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5.0 out of 5 stars
1
5.0 out of 5 stars

on 22 October 2006
These two unabridged stories, written by J R R Tolkien and read by Derek Jackobi are:

Smith of Wootton Major

Tells of the folk of a traditional old rural village who have some contact with the folk of Faerie. One of the village children is secretly passed a gift which has some magical effects on him and allows him to enter and explore the 'perilous realm'. He travels there at will over the course of his life, has many adventures, meets Faerie royalty and learns wisdom of the fair folk, until (now a venerable old fellow) he has to hand his 'passport' on to the next child. He's reluctant to relinquish his gift but finally does so without making a fuss and receives praise and respect for doing so and is allowed a say in who the next child should be to receive the magical object.

Leaf by Niggle

Is a strange little tale, which tells of a painter who wants only to paint a fabulous tree in peace, but is constantly interrupted by neighbours and other people wanting him to do other things. His precious painting is used by 'the authorities' to patch his neighbour's roof and he is sent away on a journey that he's been dreading. He seems to live in some sort of totalitarian society where people have, by law, to help their neighbours. Niggle is incarcerated in a place that he takes to be a hospital, to mend his selfish ways. There, after a long long time, he eavesdrops on a conversation in which his faults are being discussed by, what seem to be, a couple of bureaucrats of the after-life. They finally decide that he's been sufficiently rehabilitated to progress to the next stage of his 'journey' and he takes a train to a place where his marvellous painting has become a reality.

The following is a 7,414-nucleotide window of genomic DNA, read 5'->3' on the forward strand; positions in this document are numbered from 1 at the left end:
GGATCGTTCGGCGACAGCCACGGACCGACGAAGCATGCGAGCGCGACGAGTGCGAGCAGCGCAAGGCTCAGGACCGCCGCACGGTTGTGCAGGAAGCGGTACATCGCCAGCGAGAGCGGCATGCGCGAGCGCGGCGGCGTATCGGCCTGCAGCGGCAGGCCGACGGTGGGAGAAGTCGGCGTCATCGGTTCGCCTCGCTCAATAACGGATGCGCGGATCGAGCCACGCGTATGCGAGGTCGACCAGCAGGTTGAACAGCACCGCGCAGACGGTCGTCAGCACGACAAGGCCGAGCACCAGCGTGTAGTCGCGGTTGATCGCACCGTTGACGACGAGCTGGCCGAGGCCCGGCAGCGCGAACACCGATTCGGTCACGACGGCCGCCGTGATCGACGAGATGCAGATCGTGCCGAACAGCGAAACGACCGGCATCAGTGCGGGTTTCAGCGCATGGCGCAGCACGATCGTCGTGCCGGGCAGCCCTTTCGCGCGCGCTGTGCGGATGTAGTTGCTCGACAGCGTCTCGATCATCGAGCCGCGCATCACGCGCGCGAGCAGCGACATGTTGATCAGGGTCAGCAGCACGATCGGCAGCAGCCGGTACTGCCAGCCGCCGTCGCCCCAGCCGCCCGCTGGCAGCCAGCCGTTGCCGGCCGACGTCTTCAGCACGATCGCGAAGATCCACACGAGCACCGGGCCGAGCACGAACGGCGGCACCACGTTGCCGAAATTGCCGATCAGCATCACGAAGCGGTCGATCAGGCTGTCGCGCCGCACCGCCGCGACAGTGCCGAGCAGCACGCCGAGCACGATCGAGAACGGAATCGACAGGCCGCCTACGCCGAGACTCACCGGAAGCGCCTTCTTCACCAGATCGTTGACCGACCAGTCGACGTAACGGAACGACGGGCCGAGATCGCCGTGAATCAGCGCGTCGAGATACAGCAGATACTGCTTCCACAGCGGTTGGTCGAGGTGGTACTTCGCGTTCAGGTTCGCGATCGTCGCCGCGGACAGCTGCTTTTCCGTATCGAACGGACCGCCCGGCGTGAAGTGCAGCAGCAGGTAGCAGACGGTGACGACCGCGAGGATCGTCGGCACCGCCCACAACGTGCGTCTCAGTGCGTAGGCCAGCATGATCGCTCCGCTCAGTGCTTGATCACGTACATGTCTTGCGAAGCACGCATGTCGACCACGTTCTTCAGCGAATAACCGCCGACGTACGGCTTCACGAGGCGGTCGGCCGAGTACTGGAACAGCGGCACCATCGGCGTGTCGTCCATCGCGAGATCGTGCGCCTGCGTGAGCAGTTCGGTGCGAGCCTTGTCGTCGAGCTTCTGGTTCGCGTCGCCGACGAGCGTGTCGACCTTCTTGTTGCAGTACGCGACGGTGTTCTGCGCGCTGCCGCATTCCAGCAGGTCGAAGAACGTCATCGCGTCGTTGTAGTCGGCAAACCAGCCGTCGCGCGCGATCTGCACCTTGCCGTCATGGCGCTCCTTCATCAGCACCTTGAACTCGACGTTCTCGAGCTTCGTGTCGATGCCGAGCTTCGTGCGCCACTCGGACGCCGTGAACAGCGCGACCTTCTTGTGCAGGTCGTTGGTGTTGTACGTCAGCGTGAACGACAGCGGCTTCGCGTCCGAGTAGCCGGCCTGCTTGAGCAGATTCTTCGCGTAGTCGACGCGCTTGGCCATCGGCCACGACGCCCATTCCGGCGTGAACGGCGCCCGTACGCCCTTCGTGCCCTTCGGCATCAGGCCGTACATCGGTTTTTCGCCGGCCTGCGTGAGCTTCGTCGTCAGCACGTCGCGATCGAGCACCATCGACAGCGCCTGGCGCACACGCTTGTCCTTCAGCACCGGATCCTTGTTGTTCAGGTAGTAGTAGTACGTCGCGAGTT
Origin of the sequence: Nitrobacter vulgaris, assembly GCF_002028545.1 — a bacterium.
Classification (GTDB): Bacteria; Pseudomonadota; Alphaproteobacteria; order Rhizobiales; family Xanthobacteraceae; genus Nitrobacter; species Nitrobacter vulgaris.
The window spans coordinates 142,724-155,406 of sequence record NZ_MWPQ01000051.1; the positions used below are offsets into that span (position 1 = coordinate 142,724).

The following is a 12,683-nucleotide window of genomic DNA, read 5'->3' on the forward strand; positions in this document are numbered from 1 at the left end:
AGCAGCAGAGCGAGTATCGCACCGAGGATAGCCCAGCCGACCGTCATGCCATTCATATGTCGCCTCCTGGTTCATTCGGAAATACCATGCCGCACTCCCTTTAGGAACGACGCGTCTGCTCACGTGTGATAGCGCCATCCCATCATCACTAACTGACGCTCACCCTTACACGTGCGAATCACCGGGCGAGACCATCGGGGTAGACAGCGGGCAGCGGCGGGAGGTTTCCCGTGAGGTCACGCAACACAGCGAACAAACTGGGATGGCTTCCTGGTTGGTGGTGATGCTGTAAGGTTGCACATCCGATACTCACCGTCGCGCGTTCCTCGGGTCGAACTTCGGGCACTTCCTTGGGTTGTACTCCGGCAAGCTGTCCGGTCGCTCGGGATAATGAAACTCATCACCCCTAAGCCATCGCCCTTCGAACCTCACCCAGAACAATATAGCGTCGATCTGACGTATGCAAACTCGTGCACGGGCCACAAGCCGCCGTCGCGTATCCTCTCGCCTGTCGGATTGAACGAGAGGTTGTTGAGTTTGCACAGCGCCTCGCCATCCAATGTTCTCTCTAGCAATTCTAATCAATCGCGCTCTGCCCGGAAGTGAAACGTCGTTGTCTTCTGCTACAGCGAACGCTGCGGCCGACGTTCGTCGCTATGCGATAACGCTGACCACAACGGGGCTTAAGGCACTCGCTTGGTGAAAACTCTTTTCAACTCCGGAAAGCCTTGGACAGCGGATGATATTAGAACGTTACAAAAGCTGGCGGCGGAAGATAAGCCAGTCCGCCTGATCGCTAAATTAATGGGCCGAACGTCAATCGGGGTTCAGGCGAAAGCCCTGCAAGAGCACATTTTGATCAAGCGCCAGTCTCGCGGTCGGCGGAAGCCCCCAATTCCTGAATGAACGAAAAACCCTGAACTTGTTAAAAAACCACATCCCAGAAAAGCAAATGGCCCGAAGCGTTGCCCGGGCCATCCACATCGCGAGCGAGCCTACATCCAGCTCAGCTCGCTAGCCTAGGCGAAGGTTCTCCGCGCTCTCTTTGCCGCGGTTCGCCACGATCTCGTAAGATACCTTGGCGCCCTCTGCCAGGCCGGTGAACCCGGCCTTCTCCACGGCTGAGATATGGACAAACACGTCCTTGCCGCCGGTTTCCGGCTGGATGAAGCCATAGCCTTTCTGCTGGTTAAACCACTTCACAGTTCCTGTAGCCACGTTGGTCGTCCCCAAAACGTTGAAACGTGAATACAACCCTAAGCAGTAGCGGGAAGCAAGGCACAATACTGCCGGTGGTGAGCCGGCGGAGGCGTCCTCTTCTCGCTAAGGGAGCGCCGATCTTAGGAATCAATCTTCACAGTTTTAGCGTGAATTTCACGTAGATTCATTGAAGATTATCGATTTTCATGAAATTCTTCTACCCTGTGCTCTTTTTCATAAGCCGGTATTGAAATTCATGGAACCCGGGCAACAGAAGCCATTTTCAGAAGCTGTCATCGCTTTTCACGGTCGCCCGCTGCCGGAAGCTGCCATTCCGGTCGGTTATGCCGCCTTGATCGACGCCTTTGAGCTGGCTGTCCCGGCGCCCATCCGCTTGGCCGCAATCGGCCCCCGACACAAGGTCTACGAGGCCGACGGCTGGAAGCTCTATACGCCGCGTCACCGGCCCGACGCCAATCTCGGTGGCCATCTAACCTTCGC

I read both of these stories many years ago when I was a child. I don't think I properly appreciated them then and I certainly didn't remember them very well. Perhaps it's Derek Jacobi's excellent reading that adds an extra touch of magic to them, but whatever the reason, I enjoyed them more than I remember doing first time round. So I recommend them for children of course, but I especially recommend them to those adults who appreciate a bit of fantasy. And if you haven't ever tried listening to an audiobook before, it's a luxury that you shouldn't deny yourself any longer - this is a good place to start.
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